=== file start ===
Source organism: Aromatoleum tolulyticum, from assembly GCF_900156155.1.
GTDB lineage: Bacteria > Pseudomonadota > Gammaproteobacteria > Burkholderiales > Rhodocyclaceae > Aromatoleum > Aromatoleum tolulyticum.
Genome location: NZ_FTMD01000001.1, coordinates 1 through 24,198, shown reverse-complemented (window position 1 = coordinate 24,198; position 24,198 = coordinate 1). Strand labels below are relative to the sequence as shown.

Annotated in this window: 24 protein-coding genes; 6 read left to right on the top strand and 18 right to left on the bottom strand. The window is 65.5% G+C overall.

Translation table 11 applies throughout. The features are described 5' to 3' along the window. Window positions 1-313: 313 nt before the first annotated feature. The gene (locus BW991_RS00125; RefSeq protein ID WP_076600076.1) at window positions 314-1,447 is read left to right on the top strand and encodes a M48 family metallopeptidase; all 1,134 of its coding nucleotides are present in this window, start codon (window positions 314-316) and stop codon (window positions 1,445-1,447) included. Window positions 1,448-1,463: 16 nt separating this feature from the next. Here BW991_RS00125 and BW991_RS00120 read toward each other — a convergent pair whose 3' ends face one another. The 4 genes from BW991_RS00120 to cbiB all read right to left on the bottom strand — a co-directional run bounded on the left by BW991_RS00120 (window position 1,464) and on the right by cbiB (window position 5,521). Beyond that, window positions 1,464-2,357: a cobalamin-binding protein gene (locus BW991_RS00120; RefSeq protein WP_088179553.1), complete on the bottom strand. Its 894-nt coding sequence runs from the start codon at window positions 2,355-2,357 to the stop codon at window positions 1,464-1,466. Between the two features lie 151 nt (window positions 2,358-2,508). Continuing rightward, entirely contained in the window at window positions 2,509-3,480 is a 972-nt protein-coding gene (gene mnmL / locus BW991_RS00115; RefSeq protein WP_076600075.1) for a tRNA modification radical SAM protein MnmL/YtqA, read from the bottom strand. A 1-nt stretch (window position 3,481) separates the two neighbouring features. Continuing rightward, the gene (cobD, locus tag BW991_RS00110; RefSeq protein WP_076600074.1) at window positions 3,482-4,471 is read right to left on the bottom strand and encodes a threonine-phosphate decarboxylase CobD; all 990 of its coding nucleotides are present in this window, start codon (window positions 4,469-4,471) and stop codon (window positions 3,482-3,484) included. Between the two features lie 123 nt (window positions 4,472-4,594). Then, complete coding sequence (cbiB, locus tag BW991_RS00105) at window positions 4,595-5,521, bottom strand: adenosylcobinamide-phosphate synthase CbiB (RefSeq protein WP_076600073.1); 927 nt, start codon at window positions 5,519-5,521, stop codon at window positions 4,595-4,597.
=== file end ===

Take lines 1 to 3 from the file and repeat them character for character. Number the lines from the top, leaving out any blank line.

Source organism: Aromatoleum tolulyticum, from assembly GCF_900156155.1.
GTDB lineage: Bacteria > Pseudomonadota > Gammaproteobacteria > Burkholderiales > Rhodocyclaceae > Aromatoleum > Aromatoleum tolulyticum.
Genome location: NZ_FTMD01000001.1, coordinates 1 through 24,198, shown reverse-complemented (window position 1 = coordinate 24,198; position 24,198 = coordinate 1). Strand labels below are relative to the sequence as shown.